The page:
Microsoft recently released 14 patches to fix critical security holes in Windows XP, Windows Server 2003, and earlier iterations, but security experts say throwing patches at the problem is not the solution; a much more effective strategy is building tools and processes for creating more robust code and finding and eliminating bugs during development. Sanctum CTO Steve Orrin notes that many organizations' approach to fixing flaws involves a code assessment partnership between the software programmers and the security manager's personnel. However, he reports that time-to-market sometimes forces evaluators to skimp on the code review, while corporate policy suggestions in written secure-coding techniques "usually sit on a shelf gathering dust." Microsoft currently supports about 12 security experts to accommodate roughly 20,000 software engineers, and program manager Michael Howard says the company is considering implementing more training via the Internet. Meanwhile, Microsoft evaluates its products using in-house code-review tools and outside contractors such as eEye Digital Security. EEye employs staff who are expert in finding security flaws as well as proprietary tools, which themselves are assessed by checkers outside the company; eEye COO Firas Raouf notes that his firm sometimes encourages researchers to pinpoint and patch security holes by holding contests for vacations or other prizes. There is a migration toward automated security code reviews, with companies such as Sanctum, Spi Dynamics, Parasoft, and HB Gary offering products in this vein. Foundstone President and CTO Stuart McClure will release a report in May indicating that Linux software is about 10 percent more buggy than Microsoft software.
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  • "IT Job Market Causes Concern"
    InformationWeek (04/19/04) No. 985, P. 76; Malykhina, Elena

    With outsourcing dampening their hopes of finding stable, well-paying IT work after graduation, Queens College computer-science students are considering alternate careers, while some are planning to pursue jobs outside the United States. Queens senior Theodore Karoutsos laments, "If all jobs are sent overseas, what will be left for us? It's a general feeling of hopelessness." U.S. IT degrees are highly valued overseas, as is fluency in a foreign language: Karoutsos, for instance, is hoping his command of Greek, in addition to a graduate degree, will give him an edge in the Greek job market. Queens College computer-science professor Dr. Kenneth Lord notes that some students have elected to concentrate on managerial and high-end professions that are less likely to be outsourced. Computer engineering, game programming, analysis, IT management, and Linux administration are just a few of the alternate fields students are considering. "Computer-science students won't take over hardware design from the engineers, but they're about to play a larger role than they previously did," predicts Christopher Vickery, another Queens computer-science professor. Some students are combining their computer-science majors with other majors--political science, for example--to qualify for more stable and long-lasting jobs and to have a fall-back position in case the IT career does not pan out. Lord urges students to participate in internships in order to gain valuable practical experience in the business world. Lord says, "The market is turning around...There will always be computers, the industry will continue to grow, and it will need students with experience in technology."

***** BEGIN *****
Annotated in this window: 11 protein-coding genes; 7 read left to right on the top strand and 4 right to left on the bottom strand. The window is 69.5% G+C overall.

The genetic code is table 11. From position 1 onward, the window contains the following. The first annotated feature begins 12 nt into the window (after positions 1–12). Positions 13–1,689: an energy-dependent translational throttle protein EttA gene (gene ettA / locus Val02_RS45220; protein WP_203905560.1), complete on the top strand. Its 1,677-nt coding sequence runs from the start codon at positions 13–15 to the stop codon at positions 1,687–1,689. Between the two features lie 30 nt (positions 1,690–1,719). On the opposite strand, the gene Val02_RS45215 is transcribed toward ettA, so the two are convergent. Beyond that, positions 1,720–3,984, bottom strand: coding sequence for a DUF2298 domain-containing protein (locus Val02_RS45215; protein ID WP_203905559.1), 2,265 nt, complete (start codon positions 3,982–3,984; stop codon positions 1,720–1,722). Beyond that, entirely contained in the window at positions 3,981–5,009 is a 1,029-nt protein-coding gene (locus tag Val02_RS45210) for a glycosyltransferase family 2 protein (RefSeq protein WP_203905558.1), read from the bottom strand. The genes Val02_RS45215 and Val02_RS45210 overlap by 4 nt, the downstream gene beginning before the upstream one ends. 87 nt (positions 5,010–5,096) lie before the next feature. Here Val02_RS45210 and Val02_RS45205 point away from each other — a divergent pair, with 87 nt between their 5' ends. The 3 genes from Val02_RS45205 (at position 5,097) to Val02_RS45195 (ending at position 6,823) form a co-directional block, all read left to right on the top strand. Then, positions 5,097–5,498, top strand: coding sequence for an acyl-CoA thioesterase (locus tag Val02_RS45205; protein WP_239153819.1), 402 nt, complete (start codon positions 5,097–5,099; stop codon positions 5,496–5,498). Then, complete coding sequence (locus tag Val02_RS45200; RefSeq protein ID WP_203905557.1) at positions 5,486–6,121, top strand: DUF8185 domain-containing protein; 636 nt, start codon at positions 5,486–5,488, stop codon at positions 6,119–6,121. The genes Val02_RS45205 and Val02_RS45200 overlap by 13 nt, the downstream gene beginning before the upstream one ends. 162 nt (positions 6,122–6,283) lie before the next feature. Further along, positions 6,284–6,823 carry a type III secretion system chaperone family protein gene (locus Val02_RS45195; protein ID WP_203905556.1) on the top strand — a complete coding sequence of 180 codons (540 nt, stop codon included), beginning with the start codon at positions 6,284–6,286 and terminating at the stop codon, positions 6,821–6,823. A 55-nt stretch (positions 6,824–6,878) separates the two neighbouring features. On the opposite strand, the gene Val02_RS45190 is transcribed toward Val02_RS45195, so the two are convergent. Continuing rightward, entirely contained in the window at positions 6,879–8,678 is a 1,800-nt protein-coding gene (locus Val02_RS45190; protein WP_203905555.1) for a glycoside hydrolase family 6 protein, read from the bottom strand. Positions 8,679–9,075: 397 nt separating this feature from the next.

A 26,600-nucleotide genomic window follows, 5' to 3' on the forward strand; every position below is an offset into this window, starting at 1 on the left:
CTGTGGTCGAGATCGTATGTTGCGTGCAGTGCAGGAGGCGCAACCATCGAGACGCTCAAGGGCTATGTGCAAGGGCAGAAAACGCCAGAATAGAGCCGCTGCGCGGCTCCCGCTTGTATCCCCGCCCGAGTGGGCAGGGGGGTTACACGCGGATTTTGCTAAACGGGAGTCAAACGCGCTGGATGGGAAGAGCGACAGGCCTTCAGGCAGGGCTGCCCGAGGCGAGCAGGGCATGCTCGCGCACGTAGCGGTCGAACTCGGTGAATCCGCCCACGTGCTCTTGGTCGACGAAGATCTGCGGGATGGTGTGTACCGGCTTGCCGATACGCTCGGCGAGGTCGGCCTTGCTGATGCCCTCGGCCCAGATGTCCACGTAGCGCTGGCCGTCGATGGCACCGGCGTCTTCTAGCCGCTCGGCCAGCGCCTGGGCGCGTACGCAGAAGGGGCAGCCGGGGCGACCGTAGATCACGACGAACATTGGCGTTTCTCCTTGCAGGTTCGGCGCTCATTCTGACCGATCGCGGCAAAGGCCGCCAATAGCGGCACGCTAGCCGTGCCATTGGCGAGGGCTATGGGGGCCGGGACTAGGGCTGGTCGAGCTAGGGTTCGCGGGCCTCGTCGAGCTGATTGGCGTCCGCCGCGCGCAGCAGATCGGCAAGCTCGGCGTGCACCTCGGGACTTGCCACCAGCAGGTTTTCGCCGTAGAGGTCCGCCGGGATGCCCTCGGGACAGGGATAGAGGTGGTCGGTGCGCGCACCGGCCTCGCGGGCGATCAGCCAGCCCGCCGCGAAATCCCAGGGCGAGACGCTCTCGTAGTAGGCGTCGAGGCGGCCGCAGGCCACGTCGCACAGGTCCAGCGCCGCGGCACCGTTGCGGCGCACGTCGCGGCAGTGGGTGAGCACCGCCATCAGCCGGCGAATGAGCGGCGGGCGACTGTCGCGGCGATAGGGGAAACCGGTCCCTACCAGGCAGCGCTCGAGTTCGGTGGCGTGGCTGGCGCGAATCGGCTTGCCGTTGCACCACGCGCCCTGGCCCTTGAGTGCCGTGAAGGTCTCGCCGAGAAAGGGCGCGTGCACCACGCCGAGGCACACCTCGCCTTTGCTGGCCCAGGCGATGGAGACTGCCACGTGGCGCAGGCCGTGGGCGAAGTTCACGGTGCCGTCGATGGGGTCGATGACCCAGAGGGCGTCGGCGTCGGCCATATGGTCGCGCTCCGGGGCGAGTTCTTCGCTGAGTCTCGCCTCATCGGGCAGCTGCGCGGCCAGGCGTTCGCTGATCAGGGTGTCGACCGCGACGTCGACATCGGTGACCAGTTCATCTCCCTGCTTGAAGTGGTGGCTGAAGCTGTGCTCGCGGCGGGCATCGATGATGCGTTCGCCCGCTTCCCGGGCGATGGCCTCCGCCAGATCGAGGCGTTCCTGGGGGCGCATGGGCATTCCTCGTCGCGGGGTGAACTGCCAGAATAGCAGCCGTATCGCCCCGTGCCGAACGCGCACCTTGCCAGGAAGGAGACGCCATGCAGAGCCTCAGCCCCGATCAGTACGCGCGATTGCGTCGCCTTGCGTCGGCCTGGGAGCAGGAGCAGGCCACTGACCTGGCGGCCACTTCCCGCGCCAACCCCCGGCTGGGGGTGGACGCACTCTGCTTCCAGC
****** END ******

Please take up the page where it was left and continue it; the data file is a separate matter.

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  • "Wary of E-Voting, Some Professors Sound the Alarm"
    Chronicle of Higher Education (04/23/04) Vol. 50, No. 33, P. A18; Schmidt, Peter

    Respected academics are criticizing the security of direct recording electronic voting machines and online voting, alleging that such systems could be tampered with by just about anyone and be used to commit electoral fraud without the public's awareness. Their warnings have prompted lawmakers to take actions that e-voting advocates believe hinder the modernization of the electoral process; moreover, proponents maintain that critics' conclusions are unscientific and clouded by emotion. Harvard University fellow Rebecca Mercuri was among the first to deeply study e-voting security, and proposed that a gaping hole could be filled in by equipping machines with printers to provide a voter-verifiable paper trail. Her proposal was adopted by Rep. Rush Holt (D-N.J.) into a bill making such printers a required component of all e-voting machines in the United States--a bill that has since stalled. Mercuri's is not the only proposed e-voting security solution: MIT's Edwin J. Selker thinks machines could have audio devices that let voters confirm their votes through headphones and record those choices on tape, while private industry researchers advocate cryptography. Opponents such as Michael I. Shamos, a Carnegie Mellon University professor involved in the Caltech/MIT Voting Technology Project, cite research indicating that paper-based voting was chiefly responsible for the debacle of the last presidential election, a fiasco that prompted the federal government to push for electronic voting. A July 2003 report on the security of Diebold Election Systems machines by Johns Hopkins' Aviel Rubin--based on e-voting software code discovered online by Bev Harris--found fundamental flaws, including the reliance on smart cards and the system's vulnerability to tampering. Rubin and colleagues also convinced the federal government to terminate a project that aimed to prove the viability of Internet voting for Americans stationed abroad; Rubin's group raised concerns that hackers and terrorists could exploit such a system to rig or disrupt elections.

    To read more about ACM's activities and concerns involving e-voting, visit http://www.acm.org/usacm.